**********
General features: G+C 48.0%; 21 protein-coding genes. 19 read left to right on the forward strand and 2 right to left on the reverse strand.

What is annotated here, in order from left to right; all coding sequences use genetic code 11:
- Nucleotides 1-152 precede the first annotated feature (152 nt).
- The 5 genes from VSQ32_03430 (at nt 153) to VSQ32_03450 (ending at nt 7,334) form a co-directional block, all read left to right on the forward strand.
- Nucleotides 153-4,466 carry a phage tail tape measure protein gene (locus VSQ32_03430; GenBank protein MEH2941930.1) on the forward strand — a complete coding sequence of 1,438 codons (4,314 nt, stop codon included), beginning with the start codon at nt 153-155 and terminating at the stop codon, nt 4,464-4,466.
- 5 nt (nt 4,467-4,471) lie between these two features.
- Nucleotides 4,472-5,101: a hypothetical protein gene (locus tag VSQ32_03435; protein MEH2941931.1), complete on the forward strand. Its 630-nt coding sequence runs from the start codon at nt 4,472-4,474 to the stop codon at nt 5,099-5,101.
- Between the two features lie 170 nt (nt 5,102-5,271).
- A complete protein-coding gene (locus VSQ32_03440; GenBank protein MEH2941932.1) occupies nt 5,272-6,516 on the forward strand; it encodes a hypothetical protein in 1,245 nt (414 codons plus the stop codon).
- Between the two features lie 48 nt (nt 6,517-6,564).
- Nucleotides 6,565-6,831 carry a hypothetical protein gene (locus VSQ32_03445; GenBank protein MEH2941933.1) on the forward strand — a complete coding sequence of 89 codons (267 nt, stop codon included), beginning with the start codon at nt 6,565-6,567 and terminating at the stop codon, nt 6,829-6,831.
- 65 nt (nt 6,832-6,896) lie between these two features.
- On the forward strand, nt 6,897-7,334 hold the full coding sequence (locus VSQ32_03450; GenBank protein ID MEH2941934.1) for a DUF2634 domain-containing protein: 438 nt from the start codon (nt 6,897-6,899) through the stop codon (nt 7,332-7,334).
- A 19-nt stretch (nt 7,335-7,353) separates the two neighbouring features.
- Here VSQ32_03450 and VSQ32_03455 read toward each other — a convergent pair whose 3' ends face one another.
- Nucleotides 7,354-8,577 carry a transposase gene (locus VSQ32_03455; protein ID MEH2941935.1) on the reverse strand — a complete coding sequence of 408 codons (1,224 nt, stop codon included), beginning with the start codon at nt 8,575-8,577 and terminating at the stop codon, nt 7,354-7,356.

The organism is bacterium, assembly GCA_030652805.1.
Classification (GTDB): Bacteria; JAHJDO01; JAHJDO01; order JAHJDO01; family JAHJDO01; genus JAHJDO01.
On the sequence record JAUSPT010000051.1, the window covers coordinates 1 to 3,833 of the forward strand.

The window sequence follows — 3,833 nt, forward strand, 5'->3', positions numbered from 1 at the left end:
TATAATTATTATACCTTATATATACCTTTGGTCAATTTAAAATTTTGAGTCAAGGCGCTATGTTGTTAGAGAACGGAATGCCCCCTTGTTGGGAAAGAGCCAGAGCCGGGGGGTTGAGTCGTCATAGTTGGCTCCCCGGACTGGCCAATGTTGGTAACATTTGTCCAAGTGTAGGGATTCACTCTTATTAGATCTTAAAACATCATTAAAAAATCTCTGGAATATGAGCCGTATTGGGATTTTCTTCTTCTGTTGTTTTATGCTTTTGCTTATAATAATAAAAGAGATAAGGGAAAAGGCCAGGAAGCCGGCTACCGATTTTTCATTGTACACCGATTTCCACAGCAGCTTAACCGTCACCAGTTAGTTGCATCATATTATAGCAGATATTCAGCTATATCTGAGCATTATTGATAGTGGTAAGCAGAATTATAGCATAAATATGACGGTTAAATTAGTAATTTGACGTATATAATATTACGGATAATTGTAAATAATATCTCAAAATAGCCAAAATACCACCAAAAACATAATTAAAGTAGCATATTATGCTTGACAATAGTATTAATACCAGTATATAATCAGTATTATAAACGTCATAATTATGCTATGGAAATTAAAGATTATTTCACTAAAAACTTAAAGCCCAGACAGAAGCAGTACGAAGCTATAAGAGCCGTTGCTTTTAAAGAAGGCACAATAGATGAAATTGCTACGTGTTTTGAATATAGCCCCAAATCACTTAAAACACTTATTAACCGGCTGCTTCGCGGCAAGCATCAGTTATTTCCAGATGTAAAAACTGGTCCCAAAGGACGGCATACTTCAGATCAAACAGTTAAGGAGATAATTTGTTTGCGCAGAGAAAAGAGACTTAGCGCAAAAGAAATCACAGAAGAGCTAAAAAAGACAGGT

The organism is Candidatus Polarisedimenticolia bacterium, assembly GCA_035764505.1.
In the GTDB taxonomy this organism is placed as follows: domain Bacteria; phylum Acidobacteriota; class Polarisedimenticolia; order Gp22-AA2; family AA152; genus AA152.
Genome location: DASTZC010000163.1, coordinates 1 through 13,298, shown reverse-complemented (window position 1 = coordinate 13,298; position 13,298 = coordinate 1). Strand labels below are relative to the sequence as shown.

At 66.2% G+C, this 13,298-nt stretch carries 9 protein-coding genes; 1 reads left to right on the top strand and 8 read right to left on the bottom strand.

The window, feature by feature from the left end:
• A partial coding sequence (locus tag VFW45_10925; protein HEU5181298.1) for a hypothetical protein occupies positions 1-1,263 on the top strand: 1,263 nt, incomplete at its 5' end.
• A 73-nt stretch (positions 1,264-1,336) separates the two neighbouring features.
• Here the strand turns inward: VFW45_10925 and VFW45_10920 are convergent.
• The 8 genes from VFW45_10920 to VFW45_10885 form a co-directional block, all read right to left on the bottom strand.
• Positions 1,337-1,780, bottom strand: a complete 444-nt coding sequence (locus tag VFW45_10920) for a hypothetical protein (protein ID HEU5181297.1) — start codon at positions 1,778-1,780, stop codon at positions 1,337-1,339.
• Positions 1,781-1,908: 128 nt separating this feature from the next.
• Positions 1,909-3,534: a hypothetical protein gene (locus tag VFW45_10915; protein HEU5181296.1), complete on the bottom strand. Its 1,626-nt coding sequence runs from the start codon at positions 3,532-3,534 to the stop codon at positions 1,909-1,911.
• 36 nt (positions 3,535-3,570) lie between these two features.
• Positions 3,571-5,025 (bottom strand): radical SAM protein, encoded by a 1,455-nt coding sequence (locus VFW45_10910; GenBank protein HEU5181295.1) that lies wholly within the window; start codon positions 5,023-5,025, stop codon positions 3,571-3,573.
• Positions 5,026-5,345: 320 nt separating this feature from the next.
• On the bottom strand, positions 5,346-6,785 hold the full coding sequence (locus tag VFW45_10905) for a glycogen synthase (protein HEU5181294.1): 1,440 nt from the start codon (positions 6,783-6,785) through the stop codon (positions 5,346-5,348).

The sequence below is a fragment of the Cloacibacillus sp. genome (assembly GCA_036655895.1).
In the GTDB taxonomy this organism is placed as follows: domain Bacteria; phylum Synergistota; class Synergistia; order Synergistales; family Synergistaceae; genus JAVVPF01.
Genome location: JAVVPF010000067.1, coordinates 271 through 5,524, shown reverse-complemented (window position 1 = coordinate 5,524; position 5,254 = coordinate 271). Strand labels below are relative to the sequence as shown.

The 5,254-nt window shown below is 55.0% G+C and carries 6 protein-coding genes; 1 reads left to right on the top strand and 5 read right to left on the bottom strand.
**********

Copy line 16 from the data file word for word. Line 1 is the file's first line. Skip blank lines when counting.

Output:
- Nucleotides 7,354-8,577 carry a transposase gene (locus VSQ32_03455; protein ID MEH2941935.1) on the reverse strand — a complete coding sequence of 408 codons (1,224 nt, stop codon included), beginning with the start codon at nt 8,575-8,577 and terminating at the stop codon, nt 7,354-7,356.